The mortality toll from heroin is rising, but dealers continue to profit from the drug.
The difference could not be more stark.
On the one side, a heroin trafficking gang boss, his money-laundering girlfriend, and a henchman are relaxing in the tropical Thai heat.
On the other hand, desperate addicts are dying in the most impoverished areas of Barrow-in-Furness, Cumbria.
Last year, the town saw a record number of drug-related deaths, thanks in part to the brutal activity of severe organized criminal syndicates from major cities.
Three guys linked to the ‘Jimmy’ phone line were arrested today in Barrow for attempting to sell heroin and crack cocaine on behalf of Merseyside-based organised crime organisations.
Tony Miller, 35, and Daniel Bullock, 30, both of Barrow, were arrested along with Brady Cole, 31, of Runcorn, for conspiring to sell Class A narcotics.
However, in recent operations, investigators from Merseyside and Cumbria Police have taken down several county lines narcotics companies.
A judge at Preston Crown Court recently incarcerated six members of a gang led by Christopher Williams, 32, of Douglas Road, Old Swan.
Last week, The Washington Newsday exposed how Williams and his 25-year-old girlfriend Lauren Callister used heroin revenues to go to Thailand for a lavish vacation.
While Williams and Callister were sunbathing in Southeast Asia, their enterprise flooded Barrow with narcotics over the course of a year, resulting in the deaths of 17 people due to drug misuse – a large figure for a town of 67,000 people.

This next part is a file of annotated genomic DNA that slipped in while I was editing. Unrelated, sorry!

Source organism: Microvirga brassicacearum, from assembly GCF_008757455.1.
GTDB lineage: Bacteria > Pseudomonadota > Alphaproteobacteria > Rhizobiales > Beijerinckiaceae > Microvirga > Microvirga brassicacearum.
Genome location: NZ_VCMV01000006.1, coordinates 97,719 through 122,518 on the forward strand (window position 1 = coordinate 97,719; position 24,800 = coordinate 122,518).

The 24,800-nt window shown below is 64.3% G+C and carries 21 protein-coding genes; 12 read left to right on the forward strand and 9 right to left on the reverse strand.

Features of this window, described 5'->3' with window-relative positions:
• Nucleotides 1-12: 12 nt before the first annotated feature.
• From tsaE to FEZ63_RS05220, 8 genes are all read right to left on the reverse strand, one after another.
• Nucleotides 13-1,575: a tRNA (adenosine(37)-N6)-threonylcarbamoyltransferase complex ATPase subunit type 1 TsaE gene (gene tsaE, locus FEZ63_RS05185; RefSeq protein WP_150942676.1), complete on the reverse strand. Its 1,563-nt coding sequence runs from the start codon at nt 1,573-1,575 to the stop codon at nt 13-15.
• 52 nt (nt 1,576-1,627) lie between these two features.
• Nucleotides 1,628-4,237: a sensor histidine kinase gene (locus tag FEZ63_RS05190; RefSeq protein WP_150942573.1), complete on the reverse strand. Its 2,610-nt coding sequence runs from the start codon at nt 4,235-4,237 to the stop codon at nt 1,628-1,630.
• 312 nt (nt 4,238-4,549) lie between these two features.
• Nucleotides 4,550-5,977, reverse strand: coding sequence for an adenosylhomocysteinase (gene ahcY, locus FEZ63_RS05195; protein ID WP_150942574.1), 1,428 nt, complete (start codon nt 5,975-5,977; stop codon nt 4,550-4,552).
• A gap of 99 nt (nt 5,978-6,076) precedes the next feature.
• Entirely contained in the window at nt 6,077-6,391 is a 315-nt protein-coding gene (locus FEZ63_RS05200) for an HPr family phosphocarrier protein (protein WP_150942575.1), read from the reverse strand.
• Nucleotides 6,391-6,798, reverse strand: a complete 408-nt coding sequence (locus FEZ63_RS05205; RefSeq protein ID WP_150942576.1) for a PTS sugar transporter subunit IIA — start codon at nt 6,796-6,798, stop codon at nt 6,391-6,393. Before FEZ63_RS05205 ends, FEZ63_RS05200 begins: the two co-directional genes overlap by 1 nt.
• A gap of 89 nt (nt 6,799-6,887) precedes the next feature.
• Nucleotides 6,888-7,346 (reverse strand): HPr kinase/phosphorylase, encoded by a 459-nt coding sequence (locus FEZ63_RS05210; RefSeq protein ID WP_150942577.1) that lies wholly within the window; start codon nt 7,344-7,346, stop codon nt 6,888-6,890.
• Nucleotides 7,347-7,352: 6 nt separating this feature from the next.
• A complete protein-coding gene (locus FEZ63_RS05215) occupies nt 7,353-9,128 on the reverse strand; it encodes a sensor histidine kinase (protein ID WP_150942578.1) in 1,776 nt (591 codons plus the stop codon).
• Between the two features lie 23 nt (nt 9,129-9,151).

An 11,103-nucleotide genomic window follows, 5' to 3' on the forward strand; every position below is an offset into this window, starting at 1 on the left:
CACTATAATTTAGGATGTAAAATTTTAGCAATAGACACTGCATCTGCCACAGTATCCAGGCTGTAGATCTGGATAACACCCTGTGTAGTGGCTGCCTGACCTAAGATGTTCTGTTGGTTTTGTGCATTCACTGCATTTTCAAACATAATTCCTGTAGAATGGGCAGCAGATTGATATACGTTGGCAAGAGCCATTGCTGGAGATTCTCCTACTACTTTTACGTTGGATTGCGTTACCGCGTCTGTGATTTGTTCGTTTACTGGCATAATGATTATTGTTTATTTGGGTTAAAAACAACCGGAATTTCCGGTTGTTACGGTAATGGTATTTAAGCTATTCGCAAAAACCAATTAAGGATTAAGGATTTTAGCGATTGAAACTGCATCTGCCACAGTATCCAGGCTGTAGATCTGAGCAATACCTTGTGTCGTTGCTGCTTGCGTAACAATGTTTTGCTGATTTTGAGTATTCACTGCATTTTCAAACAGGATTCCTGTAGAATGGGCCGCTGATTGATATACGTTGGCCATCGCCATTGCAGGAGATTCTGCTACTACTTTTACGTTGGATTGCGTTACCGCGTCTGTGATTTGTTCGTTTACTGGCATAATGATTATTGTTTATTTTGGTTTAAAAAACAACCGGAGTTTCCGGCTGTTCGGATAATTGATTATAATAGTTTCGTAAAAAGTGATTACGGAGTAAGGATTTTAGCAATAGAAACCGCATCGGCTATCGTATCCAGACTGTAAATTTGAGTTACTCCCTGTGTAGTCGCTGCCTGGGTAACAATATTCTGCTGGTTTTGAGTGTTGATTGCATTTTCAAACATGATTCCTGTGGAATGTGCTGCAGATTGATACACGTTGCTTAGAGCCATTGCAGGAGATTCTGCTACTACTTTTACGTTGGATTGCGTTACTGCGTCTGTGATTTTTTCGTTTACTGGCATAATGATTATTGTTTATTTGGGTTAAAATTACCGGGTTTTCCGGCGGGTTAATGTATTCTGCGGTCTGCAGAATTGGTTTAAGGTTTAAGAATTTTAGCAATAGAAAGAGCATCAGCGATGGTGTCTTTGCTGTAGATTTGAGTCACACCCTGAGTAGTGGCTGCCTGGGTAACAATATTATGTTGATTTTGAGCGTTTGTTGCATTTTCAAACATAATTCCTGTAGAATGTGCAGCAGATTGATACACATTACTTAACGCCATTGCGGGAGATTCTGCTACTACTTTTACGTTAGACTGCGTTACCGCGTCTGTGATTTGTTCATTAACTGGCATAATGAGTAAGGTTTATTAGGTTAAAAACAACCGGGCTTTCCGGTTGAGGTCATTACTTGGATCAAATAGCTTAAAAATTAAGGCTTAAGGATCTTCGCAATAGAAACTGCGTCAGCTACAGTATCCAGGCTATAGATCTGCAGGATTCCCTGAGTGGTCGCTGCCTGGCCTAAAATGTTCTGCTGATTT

The couple posed for photos on the beaches of Koh Samui, Thailand, revealing that they were joined on the trip by fellow heroin trafficker Liam Benfield, 30, of Stoneycroft’s Blackhorse Lane.
Williams and Benfield were sentenced to prison alongside Paul McGovern, 40, of Anfield’s September Road; Matthew Renshall, 28, of St Helens’ Woolacombe Avenue; and Kyle Annett, 26, of Croxteth Hall Lane.
Both Williams’ gang and those behind the Jimmy line rely on cell phones loaded with customer numbers on the streets of Barrow to make money.
The phones are used to distribute Class A drug advertisements and coordinate sales, typically with individuals at the top of the food chain. “The summary has come to an end.”